In "The Tell-Tale Heart," who are the protagonist and the antagonist and how can we tell?

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billdelaney's profile pic

Posted on (Answer #3)

I would say that the narrator is definitely the protagonist but that the antagonist is this, as in most crime stories, is the police. If it were not for the legal authorities, the protagonist could simply murder his uncle, dispose of the body, and enjoy his inheritance of the old man's property. The police are not present throughout most of the story, but it is not necessary for a protagonist or an antagonist to be physically present for his power to be felt. The police do in fact show up and prove that they were always the most serious force to be reckoned with. They will take him into custody and turn him over to others who will eventually try, convict, and execute him.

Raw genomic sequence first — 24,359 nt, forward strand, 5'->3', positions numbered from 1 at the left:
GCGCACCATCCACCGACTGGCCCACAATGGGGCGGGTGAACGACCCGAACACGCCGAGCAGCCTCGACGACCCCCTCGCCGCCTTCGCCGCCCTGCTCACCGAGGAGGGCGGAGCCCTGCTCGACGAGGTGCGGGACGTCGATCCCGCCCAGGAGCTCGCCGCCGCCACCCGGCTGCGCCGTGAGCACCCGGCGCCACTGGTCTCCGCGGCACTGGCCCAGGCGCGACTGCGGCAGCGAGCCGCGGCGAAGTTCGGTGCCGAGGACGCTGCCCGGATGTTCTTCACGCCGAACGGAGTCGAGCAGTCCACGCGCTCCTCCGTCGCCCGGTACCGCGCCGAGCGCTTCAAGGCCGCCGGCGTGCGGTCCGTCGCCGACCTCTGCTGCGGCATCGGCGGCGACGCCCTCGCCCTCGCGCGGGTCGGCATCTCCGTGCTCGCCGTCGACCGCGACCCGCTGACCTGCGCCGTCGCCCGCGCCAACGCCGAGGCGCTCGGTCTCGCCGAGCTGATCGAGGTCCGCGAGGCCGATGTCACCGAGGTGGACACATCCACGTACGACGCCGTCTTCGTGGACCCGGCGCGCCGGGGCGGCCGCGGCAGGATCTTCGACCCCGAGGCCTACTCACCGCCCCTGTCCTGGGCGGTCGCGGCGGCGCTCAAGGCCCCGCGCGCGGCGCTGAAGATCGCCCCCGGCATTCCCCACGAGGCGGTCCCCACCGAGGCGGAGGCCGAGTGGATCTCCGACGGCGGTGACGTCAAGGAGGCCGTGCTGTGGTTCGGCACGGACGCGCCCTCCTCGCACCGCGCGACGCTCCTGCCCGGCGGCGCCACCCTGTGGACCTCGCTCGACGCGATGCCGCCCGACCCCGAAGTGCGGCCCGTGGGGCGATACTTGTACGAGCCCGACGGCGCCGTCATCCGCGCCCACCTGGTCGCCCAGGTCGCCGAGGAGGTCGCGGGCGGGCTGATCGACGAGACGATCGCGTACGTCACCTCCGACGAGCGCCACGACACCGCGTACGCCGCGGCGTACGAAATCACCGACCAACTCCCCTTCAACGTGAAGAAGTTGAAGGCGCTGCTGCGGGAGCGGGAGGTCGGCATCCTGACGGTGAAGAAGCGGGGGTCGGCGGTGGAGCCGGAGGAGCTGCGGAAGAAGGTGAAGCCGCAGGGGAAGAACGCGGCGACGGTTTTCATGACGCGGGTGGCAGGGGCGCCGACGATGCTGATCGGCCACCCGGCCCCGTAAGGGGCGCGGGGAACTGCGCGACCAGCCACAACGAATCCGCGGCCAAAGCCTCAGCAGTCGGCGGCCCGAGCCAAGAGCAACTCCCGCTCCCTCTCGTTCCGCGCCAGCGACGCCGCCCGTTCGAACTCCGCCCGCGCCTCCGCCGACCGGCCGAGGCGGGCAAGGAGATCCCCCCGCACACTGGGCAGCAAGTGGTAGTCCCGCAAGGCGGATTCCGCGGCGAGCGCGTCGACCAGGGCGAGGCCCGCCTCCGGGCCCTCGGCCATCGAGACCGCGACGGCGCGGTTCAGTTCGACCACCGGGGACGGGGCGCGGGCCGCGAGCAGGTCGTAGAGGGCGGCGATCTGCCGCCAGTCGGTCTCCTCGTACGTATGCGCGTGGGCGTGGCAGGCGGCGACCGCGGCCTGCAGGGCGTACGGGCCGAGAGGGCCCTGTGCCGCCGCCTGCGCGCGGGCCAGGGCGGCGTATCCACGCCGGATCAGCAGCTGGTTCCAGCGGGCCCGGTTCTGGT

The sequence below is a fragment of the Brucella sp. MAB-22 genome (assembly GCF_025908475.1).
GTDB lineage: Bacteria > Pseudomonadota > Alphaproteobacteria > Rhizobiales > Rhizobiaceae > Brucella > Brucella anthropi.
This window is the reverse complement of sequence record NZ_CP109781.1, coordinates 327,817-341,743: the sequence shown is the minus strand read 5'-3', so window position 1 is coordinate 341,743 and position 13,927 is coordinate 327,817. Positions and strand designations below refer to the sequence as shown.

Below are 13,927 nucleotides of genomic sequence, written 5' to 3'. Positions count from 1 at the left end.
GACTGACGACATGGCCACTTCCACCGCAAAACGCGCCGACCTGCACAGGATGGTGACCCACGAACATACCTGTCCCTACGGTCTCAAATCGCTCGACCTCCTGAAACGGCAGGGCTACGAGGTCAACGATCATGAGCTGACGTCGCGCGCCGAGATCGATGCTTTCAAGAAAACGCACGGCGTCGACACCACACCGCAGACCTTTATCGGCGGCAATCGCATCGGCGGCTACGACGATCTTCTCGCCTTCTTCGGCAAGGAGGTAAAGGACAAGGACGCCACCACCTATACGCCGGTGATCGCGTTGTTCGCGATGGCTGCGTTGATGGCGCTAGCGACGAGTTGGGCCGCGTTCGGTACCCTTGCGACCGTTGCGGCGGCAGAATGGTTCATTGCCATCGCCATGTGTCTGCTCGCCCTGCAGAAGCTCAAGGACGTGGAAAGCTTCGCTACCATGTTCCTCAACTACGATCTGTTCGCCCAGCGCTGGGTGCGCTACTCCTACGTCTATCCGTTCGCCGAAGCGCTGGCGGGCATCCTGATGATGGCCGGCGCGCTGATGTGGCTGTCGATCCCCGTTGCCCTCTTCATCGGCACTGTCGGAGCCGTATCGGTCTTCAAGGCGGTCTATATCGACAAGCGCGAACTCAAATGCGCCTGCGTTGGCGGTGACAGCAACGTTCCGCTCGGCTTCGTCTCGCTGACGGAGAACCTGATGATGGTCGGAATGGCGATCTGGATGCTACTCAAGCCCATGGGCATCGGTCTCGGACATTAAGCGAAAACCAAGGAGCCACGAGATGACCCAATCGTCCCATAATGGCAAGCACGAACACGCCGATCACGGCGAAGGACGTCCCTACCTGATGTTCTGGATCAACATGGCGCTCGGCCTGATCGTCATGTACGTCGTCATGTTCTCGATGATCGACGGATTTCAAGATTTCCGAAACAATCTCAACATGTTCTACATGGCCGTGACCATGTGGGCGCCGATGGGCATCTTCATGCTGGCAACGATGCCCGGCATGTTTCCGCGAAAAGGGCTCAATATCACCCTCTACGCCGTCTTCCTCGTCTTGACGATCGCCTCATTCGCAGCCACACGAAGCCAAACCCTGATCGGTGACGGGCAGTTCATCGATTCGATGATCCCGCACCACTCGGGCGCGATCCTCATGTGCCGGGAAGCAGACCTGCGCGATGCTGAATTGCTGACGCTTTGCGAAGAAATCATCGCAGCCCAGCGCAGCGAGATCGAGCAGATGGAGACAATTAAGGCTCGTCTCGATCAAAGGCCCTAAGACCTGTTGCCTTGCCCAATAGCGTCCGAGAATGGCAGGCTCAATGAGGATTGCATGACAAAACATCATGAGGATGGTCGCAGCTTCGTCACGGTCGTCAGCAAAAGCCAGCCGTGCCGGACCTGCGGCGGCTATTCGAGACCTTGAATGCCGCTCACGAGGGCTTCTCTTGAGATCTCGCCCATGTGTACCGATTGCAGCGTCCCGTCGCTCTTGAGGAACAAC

katemschultz's profile pic

Posted on (Answer #1)

The protagonist is the main character in a story. Many times it's the "good guy" or the "hero", but the protagonist does not have to be "good". In this story, I would argue that out narrator is the protagonist, so he is the main character in the story.

The antagonist is the character or force that stands in the way of the protagonist getting what s/he wants. So, here you need to define what the narrator wants. If it's simply to be rid of the evil eye, then the antagonist is the old man.

pkemo's profile pic

Posted on (Answer #2)

the antagonist is the man telling the story and the protagonist is the old man the patrol and the sargent. the man telling the story is the antagonist because he kills the old man because of his eye.

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